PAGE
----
There is no filter on his mouth: everything he says is exactly what he thinks and believes and he doesn’t care who or what is on the receiving end of it.

And he doesn’t see anything wrong with his behavior, so he never backs away, never backs down, and never, ever apologizes for anything. Pride and arrogance are often an integral part of taking and staying on the low road.

And, yet, incongruously Trump has vaulted to the top of the list of most political polls, both on the national and state level.

John Heilemann, a co-managing editor for Bloomberg Politics, did a focus group meeting with Trump supporters in New Hampshire this week to find out why they supported him. I saw a short excerpt this morning, and one of the prevailing reasons is “because he’s one of us.”

That’s an incredible admission that these people probably weren’t even aware they were making. But what they said was, in essence, we’ve chosen to take and stay on the low road and we like Trump because he’s made the same choice we have.  

Mike Huckabee chooses to take the low road to get a spot in the Republican debateA final public example is ordained Baptist minister and former Arkansas governer Mike Huckabee, another of the 2016 Republican presidential candidates. 

It appears that Gov. Huckabee is so desperate to make the final cut of participants in the first Republican debate on August 6, 2015 that he is willing to follow Donald Trump’s example in choosing to take and stay on the low road.

Earlier this week, he declared that the pending nuclear deal between the United States and Iran is equivalent to the actions of the Germans’ genocide of the Jews in the Holocaust: ““This president’s foreign policy is the most feckless in American history. It is so naive that he would trust the Iranians. By doing so, he will take the Israelis and march them to the door of the oven.”

While there are legitimate concerns with this pending agreement that should be addressed, Gov. Huckabee’s headline-grabbing hyperbolic and incendiary language represents the low road. The high road would have been to actually talk about the real issues regarding this agreement and how he would rectify those.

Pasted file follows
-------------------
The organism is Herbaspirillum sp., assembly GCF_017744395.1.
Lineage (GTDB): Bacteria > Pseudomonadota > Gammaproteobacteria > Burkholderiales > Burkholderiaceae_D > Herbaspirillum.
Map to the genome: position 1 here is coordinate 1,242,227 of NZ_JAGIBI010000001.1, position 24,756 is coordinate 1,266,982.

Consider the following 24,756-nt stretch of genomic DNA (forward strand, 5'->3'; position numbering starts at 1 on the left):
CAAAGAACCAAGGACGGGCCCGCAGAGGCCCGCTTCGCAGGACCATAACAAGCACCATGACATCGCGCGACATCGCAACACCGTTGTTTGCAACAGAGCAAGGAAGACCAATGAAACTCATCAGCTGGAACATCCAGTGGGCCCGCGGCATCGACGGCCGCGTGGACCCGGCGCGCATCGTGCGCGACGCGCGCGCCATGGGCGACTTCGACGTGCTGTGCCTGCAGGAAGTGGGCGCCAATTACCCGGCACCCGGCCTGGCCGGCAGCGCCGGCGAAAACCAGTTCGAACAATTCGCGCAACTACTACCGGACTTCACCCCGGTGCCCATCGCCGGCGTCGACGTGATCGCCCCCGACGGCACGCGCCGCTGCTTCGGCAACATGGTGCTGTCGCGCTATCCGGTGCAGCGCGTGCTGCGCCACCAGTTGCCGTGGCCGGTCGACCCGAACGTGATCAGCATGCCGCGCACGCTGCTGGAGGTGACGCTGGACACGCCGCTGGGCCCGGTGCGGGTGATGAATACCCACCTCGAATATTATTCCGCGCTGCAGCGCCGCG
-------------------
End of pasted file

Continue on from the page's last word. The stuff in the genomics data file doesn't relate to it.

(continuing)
What is even more damning for Gov. Huckabee, however, is that in 2008 he proposed the exact same path of this agreement according to the Des Moines Register: “Huckabee wrote in Foreign Affairs that ‘all options’ must be put on the table in dealing with Iran to avoid a military confrontation with them. He said at the time that the real winners in such a war would be the Sunni extremists who attacked America on 9-11. Iran is a Shiite Muslim nation.

Huckabee called then for the establishment of a sanctions regime against Iran coupled with direct negotiations with that country.”

Despite a strong negative backlash to his inflammatory and contradictory statement, Gov. Huckabee has continued on the low road by refusing to backtrack on the harshness of his rhetoric and to acknowledge the inconsistency with his position seven years ago.

Now that we’ve seen what choosing to take and stay on the low road looks like, what does choosing to take AND stay on the high road look like? Since we are striving to be quintessential leaders in every area of our lives, it’s not only important to know what we should not do, but also what we should do.

Quintessential leaders choose to take AND stay on the high road by:

  • Always thinking before we speak, making sure our words are not sarcastic, condemning, mean, accusatory, disrespectful, condescending, bombastic, insensitive, and hurtful. A lot of times that process means simply being quiet until we have the time and perspective to deal with our thoughts and our words properly.
  • Always considering how our words and actions will affect other people. The simple test we run everything against is “will what I want to say or do hurt, harm, or help other people?” Notice that quintessential leaders are outward-focused (they are never “it’s all about me“), which is a high-road characteristic. If it will hurt or harm other people (dishonesty, greed, stealing, crushing someone with less strength just because we can, etc.), then we don’t do or say it. If it will help others, then we ensure that we do or say it in a way that is respectful, kind, gentle, generous, and completely without strings attached.
  • Always refusing to choose to stoop to the low-road level that others may choose to take by refusing to respond at all by arguing, retaliating, attacking, badmouthing, either to their faces or behind their backs, and seeing if we can go even lower than they are going.

The high road is at times a difficult choice for all of us to make because it seems we’re naturally wired for the low road. But quintessential leaders are those rare people who choose to fight and struggle and wrestle with themselves (and this goes on almost constantly at an internal level) to take AND stay on the high road.

It is a lifelong war that we all lose battles in from time to time. But winning this war should be the goal that every quintessential leader has. And the only way we can win it is to do it.

We each need to look deep inside our own lives to see whether we have chosen to try to take AND stay on the high road everywhere, every time, all the time in our lives.

Or have we chosen to take and stay on the low road for all the wrong reasons?

How are we doing?



  1. […] leadership positions. Increasingly, this triumph of ego over knowledge (I’ve discussed this before) is applauded, embraced, and […]


  2. […] is Donald Trump, who would be the Republican nominee. The other is Hillary Clinton, who would the Democrat […]